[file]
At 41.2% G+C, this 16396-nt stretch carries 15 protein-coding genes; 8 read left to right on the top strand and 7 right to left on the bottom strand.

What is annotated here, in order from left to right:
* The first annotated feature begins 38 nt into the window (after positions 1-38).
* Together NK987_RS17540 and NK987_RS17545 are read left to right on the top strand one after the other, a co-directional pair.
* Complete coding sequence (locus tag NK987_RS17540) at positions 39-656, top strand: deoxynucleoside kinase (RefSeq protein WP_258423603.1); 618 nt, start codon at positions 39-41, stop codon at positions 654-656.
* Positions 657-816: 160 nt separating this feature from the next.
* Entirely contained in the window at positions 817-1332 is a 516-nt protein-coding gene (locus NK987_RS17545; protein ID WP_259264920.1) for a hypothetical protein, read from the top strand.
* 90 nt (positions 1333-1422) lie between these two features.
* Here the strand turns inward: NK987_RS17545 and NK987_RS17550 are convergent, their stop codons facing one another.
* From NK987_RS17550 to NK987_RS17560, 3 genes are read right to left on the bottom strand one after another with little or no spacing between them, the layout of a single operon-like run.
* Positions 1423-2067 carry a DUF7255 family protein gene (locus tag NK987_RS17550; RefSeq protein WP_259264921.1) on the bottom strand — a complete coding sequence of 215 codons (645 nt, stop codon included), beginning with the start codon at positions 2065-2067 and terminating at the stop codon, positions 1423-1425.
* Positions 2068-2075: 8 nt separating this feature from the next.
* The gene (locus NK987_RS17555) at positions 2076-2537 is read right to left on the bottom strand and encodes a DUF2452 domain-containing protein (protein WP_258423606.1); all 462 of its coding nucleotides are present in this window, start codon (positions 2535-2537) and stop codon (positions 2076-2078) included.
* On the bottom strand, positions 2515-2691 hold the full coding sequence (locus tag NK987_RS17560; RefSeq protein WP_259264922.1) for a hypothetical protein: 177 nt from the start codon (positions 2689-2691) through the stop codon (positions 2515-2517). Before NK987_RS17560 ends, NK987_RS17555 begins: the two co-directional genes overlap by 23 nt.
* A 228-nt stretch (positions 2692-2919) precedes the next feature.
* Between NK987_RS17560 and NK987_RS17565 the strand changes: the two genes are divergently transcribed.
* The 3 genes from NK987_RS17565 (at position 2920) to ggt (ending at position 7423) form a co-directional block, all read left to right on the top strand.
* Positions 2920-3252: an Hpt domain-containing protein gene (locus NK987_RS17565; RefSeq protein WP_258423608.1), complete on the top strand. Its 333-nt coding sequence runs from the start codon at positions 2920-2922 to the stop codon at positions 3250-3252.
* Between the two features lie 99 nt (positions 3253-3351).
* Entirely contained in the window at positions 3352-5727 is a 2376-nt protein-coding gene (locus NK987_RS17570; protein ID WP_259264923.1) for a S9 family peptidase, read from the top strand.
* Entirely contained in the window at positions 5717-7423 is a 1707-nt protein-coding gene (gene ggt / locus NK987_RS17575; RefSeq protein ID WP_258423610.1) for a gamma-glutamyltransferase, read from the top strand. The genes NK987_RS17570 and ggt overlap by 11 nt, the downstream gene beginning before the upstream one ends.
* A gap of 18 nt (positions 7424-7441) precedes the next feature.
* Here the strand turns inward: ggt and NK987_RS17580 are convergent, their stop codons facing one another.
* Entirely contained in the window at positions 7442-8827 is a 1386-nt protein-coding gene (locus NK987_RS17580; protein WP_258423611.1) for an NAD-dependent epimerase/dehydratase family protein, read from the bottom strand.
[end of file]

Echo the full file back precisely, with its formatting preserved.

At 41.2% G+C, this 16396-nt stretch carries 15 protein-coding genes; 8 read left to right on the top strand and 7 right to left on the bottom strand.

What is annotated here, in order from left to right:
* The first annotated feature begins 38 nt into the window (after positions 1-38).
* Together NK987_RS17540 and NK987_RS17545 are read left to right on the top strand one after the other, a co-directional pair.
* Complete coding sequence (locus tag NK987_RS17540) at positions 39-656, top strand: deoxynucleoside kinase (RefSeq protein WP_258423603.1); 618 nt, start codon at positions 39-41, stop codon at positions 654-656.
* Positions 657-816: 160 nt separating this feature from the next.
* Entirely contained in the window at positions 817-1332 is a 516-nt protein-coding gene (locus NK987_RS17545; protein ID WP_259264920.1) for a hypothetical protein, read from the top strand.
* 90 nt (positions 1333-1422) lie between these two features.
* Here the strand turns inward: NK987_RS17545 and NK987_RS17550 are convergent, their stop codons facing one another.
* From NK987_RS17550 to NK987_RS17560, 3 genes are read right to left on the bottom strand one after another with little or no spacing between them, the layout of a single operon-like run.
* Positions 1423-2067 carry a DUF7255 family protein gene (locus tag NK987_RS17550; RefSeq protein WP_259264921.1) on the bottom strand — a complete coding sequence of 215 codons (645 nt, stop codon included), beginning with the start codon at positions 2065-2067 and terminating at the stop codon, positions 1423-1425.
* Positions 2068-2075: 8 nt separating this feature from the next.
* The gene (locus NK987_RS17555) at positions 2076-2537 is read right to left on the bottom strand and encodes a DUF2452 domain-containing protein (protein WP_258423606.1); all 462 of its coding nucleotides are present in this window, start codon (positions 2535-2537) and stop codon (positions 2076-2078) included.
* On the bottom strand, positions 2515-2691 hold the full coding sequence (locus tag NK987_RS17560; RefSeq protein WP_259264922.1) for a hypothetical protein: 177 nt from the start codon (positions 2689-2691) through the stop codon (positions 2515-2517). Before NK987_RS17560 ends, NK987_RS17555 begins: the two co-directional genes overlap by 23 nt.
* A 228-nt stretch (positions 2692-2919) precedes the next feature.
* Between NK987_RS17560 and NK987_RS17565 the strand changes: the two genes are divergently transcribed.
* The 3 genes from NK987_RS17565 (at position 2920) to ggt (ending at position 7423) form a co-directional block, all read left to right on the top strand.
* Positions 2920-3252: an Hpt domain-containing protein gene (locus NK987_RS17565; RefSeq protein WP_258423608.1), complete on the top strand. Its 333-nt coding sequence runs from the start codon at positions 2920-2922 to the stop codon at positions 3250-3252.
* Between the two features lie 99 nt (positions 3253-3351).
* Entirely contained in the window at positions 3352-5727 is a 2376-nt protein-coding gene (locus NK987_RS17570; protein ID WP_259264923.1) for a S9 family peptidase, read from the top strand.
* Entirely contained in the window at positions 5717-7423 is a 1707-nt protein-coding gene (gene ggt / locus NK987_RS17575; RefSeq protein ID WP_258423610.1) for a gamma-glutamyltransferase, read from the top strand. The genes NK987_RS17570 and ggt overlap by 11 nt, the downstream gene beginning before the upstream one ends.
* A gap of 18 nt (positions 7424-7441) precedes the next feature.
* Here the strand turns inward: ggt and NK987_RS17580 are convergent, their stop codons facing one another.
* Entirely contained in the window at positions 7442-8827 is a 1386-nt protein-coding gene (locus NK987_RS17580; protein WP_258423611.1) for an NAD-dependent epimerase/dehydratase family protein, read from the bottom strand.